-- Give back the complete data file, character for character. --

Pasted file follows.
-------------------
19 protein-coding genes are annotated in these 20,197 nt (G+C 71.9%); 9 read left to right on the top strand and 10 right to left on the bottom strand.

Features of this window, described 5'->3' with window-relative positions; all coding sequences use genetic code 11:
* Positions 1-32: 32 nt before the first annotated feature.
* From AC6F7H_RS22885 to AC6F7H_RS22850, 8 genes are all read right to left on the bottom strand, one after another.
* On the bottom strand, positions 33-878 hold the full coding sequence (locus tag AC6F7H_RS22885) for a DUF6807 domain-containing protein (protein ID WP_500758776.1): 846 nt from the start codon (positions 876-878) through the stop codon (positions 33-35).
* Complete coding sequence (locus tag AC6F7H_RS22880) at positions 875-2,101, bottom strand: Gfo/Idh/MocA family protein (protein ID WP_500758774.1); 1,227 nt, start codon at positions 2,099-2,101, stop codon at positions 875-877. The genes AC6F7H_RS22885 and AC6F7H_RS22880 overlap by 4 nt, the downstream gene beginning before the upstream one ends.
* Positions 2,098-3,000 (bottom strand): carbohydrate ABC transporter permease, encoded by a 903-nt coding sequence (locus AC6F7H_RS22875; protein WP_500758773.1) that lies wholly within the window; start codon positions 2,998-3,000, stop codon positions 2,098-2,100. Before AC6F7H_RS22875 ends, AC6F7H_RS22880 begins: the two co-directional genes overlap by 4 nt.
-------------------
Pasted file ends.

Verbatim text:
19 protein-coding genes are annotated in these 20,197 nt (G+C 71.9%); 9 read left to right on the top strand and 10 right to left on the bottom strand.

Features of this window, described 5'->3' with window-relative positions; all coding sequences use genetic code 11:
* Positions 1-32: 32 nt before the first annotated feature.
* From AC6F7H_RS22885 to AC6F7H_RS22850, 8 genes are all read right to left on the bottom strand, one after another.
* On the bottom strand, positions 33-878 hold the full coding sequence (locus tag AC6F7H_RS22885) for a DUF6807 domain-containing protein (protein ID WP_500758776.1): 846 nt from the start codon (positions 876-878) through the stop codon (positions 33-35).
* Complete coding sequence (locus tag AC6F7H_RS22880) at positions 875-2,101, bottom strand: Gfo/Idh/MocA family protein (protein ID WP_500758774.1); 1,227 nt, start codon at positions 2,099-2,101, stop codon at positions 875-877. The genes AC6F7H_RS22885 and AC6F7H_RS22880 overlap by 4 nt, the downstream gene beginning before the upstream one ends.
* Positions 2,098-3,000 (bottom strand): carbohydrate ABC transporter permease, encoded by a 903-nt coding sequence (locus AC6F7H_RS22875; protein WP_500758773.1) that lies wholly within the window; start codon positions 2,998-3,000, stop codon positions 2,098-2,100. Before AC6F7H_RS22875 ends, AC6F7H_RS22880 begins: the two co-directional genes overlap by 4 nt.